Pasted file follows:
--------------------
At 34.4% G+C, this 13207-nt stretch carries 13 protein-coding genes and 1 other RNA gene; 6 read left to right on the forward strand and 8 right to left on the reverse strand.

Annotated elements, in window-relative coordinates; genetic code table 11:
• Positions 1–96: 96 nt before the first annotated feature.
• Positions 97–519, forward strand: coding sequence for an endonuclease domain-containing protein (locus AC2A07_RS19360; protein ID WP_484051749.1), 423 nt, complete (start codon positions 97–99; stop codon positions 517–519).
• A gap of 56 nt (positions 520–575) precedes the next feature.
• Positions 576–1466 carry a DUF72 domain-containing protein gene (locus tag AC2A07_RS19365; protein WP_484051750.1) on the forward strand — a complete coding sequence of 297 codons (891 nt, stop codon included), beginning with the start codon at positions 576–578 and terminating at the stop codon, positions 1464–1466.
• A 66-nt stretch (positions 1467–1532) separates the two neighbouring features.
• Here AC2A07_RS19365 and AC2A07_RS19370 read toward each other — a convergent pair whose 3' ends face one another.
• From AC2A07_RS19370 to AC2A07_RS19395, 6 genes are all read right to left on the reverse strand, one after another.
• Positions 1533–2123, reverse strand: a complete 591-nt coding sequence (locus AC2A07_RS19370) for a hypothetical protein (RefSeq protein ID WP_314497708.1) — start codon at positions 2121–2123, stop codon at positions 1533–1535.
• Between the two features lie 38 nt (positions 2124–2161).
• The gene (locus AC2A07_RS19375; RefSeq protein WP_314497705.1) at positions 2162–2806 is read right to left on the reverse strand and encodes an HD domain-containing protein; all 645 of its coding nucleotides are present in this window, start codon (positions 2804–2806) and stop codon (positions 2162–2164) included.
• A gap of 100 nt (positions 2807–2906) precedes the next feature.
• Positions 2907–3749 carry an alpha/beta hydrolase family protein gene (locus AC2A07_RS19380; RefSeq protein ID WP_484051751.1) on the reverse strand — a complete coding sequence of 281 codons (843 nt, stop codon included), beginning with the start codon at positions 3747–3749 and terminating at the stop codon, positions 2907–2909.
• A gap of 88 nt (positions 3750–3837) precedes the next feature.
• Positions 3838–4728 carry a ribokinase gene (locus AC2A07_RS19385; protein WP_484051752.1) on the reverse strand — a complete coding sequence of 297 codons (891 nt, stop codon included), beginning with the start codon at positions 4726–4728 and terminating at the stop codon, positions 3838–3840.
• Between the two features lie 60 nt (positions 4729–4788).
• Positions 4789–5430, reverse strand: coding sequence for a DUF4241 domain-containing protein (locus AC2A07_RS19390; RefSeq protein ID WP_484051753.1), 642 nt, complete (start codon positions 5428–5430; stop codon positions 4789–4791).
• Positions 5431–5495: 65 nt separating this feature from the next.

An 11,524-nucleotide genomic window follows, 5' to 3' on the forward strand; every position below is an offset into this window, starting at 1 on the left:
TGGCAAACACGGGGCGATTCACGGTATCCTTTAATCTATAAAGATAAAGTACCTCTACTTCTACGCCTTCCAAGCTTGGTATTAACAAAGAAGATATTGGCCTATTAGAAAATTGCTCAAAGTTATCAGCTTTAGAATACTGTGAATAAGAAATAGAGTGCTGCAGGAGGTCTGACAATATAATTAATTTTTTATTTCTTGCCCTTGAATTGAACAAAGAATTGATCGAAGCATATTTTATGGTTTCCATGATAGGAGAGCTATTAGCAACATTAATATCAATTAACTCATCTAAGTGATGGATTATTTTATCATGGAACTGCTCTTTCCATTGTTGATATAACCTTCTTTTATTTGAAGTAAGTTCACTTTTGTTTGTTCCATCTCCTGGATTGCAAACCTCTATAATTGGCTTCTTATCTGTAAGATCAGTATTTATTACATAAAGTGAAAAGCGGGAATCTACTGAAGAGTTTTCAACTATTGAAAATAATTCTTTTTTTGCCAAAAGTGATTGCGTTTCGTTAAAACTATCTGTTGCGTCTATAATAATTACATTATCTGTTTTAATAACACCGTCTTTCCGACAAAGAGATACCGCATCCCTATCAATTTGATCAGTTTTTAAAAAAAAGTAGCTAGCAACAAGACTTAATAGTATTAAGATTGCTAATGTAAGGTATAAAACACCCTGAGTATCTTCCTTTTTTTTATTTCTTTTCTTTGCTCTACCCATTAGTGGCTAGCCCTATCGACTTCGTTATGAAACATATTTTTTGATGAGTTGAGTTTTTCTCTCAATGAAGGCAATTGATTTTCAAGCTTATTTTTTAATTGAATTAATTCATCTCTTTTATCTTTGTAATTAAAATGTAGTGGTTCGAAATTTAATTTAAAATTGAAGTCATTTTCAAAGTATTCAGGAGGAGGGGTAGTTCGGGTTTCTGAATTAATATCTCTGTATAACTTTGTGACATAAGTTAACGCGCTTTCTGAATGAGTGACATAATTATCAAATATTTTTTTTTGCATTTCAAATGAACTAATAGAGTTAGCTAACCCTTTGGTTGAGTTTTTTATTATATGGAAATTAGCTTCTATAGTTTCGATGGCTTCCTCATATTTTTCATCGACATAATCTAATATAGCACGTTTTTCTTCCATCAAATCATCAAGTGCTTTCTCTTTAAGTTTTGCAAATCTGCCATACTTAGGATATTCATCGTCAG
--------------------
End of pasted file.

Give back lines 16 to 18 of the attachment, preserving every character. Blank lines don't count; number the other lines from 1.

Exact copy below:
• Positions 3838–4728 carry a ribokinase gene (locus AC2A07_RS19385; protein WP_484051752.1) on the reverse strand — a complete coding sequence of 297 codons (891 nt, stop codon included), beginning with the start codon at positions 4726–4728 and terminating at the stop codon, positions 3838–3840.
• Between the two features lie 60 nt (positions 4729–4788).
• Positions 4789–5430, reverse strand: coding sequence for a DUF4241 domain-containing protein (locus AC2A07_RS19390; RefSeq protein ID WP_484051753.1), 642 nt, complete (start codon positions 5428–5430; stop codon positions 4789–4791).